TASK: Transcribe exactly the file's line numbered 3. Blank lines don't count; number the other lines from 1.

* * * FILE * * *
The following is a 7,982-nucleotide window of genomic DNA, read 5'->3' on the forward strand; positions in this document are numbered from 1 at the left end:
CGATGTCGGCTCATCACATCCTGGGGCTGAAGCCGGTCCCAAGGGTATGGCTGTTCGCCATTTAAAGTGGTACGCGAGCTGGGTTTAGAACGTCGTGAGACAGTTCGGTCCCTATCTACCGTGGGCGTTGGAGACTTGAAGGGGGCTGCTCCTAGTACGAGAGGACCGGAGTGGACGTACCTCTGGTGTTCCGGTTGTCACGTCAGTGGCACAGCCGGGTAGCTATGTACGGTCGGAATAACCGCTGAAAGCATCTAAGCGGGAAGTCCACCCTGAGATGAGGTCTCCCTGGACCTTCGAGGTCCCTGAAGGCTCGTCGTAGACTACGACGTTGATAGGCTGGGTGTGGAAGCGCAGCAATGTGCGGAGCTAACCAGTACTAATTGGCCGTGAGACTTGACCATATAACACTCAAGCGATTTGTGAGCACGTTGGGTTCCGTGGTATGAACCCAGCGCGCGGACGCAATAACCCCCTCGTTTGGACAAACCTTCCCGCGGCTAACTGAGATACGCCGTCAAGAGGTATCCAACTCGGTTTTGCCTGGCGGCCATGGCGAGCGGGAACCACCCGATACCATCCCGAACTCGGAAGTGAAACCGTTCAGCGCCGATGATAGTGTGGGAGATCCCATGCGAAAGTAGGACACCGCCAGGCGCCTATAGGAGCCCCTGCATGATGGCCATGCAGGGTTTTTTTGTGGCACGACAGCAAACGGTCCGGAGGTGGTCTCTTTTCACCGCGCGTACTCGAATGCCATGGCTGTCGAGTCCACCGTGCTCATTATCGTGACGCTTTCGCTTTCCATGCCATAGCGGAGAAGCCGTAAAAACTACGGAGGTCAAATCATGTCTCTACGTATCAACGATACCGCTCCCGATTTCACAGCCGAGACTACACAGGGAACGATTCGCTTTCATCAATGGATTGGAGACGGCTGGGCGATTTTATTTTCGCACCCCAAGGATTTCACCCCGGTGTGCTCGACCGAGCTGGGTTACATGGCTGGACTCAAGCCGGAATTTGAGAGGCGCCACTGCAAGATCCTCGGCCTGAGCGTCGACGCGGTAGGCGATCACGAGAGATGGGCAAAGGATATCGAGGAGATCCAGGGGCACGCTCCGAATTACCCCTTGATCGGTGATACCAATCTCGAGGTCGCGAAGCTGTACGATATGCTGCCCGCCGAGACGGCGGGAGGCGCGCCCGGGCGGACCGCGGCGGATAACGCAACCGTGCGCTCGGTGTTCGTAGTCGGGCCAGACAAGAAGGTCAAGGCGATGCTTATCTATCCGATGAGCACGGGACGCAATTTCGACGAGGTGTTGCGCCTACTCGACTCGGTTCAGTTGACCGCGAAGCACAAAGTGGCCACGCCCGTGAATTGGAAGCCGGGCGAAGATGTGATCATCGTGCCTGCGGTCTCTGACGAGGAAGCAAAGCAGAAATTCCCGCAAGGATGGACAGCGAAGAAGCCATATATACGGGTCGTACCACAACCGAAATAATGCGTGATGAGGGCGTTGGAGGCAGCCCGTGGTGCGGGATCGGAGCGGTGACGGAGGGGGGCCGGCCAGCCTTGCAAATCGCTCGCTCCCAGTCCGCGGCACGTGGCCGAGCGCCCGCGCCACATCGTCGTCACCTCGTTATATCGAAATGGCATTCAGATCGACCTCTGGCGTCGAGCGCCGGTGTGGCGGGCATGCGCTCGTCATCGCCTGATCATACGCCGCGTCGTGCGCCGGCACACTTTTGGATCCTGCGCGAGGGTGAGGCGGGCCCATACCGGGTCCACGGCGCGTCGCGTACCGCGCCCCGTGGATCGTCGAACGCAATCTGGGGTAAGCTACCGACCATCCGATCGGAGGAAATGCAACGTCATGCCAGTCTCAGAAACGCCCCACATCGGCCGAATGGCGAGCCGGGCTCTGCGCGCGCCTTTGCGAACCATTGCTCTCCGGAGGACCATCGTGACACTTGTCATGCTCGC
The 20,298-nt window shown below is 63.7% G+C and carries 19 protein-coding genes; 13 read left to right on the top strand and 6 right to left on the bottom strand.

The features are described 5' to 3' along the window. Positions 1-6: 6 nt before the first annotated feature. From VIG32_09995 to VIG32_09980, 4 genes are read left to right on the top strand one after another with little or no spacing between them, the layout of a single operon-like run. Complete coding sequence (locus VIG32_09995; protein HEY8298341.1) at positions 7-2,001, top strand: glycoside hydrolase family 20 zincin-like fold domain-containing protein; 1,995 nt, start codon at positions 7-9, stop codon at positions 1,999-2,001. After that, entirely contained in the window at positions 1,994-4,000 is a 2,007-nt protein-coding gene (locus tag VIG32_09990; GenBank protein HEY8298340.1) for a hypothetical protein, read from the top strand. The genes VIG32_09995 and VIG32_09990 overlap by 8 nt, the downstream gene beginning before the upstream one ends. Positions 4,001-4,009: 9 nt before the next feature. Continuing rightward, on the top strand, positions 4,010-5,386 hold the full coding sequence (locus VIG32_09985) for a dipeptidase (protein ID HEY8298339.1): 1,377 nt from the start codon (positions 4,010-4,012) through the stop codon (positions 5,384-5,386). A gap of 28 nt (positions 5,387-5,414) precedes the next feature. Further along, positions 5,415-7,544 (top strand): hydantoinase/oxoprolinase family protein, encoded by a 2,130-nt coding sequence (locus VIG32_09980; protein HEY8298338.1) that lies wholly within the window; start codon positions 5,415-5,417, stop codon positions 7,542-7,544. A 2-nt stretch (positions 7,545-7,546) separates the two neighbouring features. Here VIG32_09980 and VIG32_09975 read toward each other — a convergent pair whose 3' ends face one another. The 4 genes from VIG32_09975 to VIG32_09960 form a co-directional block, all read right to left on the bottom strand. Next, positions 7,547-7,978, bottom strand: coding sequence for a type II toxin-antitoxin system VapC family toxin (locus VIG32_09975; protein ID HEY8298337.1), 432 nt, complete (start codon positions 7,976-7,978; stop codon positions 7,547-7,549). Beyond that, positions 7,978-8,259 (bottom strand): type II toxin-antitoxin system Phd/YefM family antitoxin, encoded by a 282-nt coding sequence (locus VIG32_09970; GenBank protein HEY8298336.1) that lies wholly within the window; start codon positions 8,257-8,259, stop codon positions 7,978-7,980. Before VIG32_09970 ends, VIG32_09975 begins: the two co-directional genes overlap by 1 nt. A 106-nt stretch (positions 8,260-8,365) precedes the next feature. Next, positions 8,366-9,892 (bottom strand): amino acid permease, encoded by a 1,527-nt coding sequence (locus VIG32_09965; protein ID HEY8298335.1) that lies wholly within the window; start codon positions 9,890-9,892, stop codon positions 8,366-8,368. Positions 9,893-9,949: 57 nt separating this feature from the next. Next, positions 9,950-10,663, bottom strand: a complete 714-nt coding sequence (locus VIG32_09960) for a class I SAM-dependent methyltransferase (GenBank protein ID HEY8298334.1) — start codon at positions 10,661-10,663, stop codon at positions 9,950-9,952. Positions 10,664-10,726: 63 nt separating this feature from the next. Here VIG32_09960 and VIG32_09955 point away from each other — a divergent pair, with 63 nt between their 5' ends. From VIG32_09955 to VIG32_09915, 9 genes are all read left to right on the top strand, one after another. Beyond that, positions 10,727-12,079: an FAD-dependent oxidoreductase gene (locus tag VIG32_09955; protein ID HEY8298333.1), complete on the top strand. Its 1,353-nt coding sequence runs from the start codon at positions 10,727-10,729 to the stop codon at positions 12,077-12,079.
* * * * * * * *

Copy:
The 20,298-nt window shown below is 63.7% G+C and carries 19 protein-coding genes; 13 read left to right on the top strand and 6 right to left on the bottom strand.